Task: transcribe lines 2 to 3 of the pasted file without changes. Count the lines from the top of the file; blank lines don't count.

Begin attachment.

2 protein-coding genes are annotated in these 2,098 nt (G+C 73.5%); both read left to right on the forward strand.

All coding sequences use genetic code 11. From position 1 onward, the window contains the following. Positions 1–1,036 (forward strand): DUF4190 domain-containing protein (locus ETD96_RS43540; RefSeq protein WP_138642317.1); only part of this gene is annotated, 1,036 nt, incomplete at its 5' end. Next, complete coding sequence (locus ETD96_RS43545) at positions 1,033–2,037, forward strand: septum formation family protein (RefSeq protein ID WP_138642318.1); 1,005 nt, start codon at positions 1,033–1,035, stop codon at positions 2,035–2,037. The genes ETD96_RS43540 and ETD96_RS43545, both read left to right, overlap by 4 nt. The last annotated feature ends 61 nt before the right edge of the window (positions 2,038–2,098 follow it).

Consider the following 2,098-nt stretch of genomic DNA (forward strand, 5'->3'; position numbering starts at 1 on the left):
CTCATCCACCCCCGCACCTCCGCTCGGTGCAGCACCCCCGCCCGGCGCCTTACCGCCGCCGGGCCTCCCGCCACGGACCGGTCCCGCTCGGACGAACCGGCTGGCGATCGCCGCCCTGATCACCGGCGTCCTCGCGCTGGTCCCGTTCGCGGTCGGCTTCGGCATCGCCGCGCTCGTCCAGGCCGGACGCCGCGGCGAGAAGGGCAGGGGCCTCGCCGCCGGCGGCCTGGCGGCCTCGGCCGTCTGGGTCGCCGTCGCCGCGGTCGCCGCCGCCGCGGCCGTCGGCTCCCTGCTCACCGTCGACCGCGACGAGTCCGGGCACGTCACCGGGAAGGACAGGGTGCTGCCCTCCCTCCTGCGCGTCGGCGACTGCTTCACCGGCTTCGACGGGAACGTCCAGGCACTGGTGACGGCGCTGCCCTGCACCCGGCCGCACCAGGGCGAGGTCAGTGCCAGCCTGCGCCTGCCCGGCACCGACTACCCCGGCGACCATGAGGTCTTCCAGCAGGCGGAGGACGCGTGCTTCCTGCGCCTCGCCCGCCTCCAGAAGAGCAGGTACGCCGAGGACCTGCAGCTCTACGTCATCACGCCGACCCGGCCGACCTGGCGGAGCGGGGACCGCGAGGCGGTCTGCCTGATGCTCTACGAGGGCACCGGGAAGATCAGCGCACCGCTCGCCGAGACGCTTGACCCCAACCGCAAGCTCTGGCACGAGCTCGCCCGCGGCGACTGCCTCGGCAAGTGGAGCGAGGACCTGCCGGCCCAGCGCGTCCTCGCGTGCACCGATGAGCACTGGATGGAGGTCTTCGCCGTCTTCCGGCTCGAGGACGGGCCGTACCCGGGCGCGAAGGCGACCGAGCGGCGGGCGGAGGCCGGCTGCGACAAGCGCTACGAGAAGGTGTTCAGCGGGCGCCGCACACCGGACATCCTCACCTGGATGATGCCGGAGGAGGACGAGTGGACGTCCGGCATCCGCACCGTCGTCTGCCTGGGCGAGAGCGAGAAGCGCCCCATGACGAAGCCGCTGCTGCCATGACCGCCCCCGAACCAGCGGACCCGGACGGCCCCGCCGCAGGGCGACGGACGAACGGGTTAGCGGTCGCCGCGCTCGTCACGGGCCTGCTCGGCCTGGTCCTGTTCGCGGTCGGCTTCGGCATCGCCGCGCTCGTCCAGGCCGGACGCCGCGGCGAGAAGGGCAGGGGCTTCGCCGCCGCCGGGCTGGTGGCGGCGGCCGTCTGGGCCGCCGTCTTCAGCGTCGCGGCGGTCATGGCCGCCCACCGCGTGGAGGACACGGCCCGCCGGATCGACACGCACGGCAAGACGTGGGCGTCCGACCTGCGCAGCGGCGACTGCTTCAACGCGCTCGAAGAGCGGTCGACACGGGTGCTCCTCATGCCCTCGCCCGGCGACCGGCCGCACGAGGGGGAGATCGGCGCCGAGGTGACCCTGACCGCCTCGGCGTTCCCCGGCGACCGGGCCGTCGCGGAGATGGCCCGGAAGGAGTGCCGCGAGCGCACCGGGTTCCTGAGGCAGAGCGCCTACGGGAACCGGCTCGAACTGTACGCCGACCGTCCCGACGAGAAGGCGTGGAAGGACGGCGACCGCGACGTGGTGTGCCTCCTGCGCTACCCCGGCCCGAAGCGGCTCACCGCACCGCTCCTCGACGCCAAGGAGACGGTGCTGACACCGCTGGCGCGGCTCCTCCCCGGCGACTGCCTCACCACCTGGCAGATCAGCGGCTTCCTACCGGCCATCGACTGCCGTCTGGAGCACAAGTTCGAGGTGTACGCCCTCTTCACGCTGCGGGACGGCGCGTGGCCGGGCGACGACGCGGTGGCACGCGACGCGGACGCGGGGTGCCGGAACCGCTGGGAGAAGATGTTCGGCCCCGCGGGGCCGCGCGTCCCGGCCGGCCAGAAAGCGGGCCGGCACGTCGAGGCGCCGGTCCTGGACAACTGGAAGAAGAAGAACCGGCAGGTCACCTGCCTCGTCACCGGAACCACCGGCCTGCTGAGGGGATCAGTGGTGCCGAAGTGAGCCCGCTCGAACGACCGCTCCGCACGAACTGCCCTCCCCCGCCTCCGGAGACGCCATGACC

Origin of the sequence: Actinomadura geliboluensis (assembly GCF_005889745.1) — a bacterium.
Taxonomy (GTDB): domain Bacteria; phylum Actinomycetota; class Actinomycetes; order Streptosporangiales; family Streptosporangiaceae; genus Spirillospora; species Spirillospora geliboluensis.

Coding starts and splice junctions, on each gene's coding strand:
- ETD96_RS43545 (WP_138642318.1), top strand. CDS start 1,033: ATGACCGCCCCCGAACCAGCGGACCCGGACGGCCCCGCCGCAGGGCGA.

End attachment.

All coding sequences use genetic code 11. From position 1 onward, the window contains the following. Positions 1–1,036 (forward strand): DUF4190 domain-containing protein (locus ETD96_RS43540; RefSeq protein WP_138642317.1); only part of this gene is annotated, 1,036 nt, incomplete at its 5' end. Next, complete coding sequence (locus ETD96_RS43545) at positions 1,033–2,037, forward strand: septum formation family protein (RefSeq protein ID WP_138642318.1); 1,005 nt, start codon at positions 1,033–1,035, stop codon at positions 2,035–2,037. The genes ETD96_RS43540 and ETD96_RS43545, both read left to right, overlap by 4 nt. The last annotated feature ends 61 nt before the right edge of the window (positions 2,038–2,098 follow it).

Consider the following 2,098-nt stretch of genomic DNA (forward strand, 5'->3'; position numbering starts at 1 on the left):